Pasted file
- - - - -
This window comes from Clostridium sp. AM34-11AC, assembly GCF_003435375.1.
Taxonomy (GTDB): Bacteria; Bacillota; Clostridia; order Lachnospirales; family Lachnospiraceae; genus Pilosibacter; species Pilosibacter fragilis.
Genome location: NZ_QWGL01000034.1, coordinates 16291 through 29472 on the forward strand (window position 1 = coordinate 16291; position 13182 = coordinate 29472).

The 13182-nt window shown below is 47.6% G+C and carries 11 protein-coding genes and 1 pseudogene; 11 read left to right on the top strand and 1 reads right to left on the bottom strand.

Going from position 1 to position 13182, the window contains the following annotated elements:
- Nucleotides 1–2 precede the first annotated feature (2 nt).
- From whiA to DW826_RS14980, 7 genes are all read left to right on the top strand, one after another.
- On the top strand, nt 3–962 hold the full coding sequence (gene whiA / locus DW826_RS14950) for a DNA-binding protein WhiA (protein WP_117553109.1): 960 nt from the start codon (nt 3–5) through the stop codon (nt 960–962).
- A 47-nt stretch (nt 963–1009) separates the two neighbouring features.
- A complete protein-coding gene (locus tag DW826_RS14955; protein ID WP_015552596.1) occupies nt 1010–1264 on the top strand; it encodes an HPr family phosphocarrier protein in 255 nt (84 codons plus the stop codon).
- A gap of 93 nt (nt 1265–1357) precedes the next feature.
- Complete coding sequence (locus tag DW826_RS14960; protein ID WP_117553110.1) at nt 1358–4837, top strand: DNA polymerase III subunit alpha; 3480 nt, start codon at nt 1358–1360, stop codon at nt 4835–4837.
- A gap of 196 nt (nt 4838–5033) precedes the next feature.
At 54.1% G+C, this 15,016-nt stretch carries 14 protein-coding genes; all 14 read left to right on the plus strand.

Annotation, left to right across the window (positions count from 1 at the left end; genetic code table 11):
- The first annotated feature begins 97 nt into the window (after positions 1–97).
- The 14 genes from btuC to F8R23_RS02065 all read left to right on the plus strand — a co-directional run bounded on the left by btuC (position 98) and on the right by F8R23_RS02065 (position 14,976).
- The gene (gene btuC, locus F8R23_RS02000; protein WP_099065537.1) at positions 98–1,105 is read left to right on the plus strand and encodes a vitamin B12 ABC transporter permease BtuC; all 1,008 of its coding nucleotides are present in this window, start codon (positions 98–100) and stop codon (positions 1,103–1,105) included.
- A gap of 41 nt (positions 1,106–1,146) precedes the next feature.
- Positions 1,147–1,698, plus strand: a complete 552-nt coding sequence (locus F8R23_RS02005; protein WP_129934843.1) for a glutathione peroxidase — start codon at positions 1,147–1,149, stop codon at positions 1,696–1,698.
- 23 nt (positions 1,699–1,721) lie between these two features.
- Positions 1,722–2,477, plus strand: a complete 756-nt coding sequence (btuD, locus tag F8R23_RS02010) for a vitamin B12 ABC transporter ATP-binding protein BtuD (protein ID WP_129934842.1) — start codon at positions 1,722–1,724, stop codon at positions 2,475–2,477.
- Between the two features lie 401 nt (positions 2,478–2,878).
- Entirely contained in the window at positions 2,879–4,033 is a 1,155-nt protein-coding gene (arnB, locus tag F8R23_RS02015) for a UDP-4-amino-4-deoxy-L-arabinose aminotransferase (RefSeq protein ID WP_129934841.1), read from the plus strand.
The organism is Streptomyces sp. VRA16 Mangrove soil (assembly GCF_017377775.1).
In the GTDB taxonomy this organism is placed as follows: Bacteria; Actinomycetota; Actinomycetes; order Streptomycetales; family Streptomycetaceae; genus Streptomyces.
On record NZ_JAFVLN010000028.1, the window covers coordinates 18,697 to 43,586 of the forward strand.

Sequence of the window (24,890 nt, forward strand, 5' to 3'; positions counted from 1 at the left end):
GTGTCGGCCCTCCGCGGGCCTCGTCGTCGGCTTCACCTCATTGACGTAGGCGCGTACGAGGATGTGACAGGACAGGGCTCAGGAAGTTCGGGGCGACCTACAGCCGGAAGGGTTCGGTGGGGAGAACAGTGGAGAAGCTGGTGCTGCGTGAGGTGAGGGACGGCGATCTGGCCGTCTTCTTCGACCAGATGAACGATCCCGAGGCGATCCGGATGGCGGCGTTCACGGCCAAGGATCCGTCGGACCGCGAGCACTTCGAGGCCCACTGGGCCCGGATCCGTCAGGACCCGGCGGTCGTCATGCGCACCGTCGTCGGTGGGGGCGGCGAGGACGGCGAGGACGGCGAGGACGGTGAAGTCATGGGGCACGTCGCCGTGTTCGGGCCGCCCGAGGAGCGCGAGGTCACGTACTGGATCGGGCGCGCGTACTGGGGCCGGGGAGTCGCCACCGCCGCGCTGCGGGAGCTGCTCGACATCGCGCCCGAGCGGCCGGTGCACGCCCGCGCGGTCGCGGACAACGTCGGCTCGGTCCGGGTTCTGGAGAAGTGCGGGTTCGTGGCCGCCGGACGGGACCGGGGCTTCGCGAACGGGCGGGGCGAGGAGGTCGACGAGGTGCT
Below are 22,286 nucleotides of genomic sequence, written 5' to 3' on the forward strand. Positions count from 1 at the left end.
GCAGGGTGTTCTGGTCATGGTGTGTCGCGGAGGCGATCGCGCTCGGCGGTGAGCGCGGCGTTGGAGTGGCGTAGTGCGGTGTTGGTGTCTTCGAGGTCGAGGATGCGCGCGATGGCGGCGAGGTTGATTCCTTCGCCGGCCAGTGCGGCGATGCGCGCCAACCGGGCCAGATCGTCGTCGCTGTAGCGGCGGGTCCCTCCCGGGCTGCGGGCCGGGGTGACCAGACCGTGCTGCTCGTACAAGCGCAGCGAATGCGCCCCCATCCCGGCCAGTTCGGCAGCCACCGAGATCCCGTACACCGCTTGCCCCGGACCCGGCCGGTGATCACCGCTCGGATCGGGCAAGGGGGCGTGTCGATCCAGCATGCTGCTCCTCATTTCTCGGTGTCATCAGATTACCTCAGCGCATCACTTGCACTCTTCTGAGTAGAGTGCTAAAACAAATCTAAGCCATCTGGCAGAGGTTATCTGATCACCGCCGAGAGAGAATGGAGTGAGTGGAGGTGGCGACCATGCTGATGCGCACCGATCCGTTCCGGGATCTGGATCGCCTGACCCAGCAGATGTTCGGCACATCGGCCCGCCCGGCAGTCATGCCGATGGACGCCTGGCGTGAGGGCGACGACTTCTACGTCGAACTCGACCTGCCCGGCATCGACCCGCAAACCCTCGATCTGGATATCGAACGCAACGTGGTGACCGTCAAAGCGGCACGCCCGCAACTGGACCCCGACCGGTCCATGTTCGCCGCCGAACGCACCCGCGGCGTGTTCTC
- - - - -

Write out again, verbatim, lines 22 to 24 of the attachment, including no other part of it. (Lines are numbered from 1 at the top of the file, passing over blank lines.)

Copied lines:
- Positions 1,722–2,477, plus strand: a complete 756-nt coding sequence (btuD, locus tag F8R23_RS02010) for a vitamin B12 ABC transporter ATP-binding protein BtuD (protein ID WP_129934842.1) — start codon at positions 1,722–1,724, stop codon at positions 2,475–2,477.
- Between the two features lie 401 nt (positions 2,478–2,878).
- Entirely contained in the window at positions 2,879–4,033 is a 1,155-nt protein-coding gene (arnB, locus tag F8R23_RS02015) for a UDP-4-amino-4-deoxy-L-arabinose aminotransferase (RefSeq protein ID WP_129934841.1), read from the plus strand.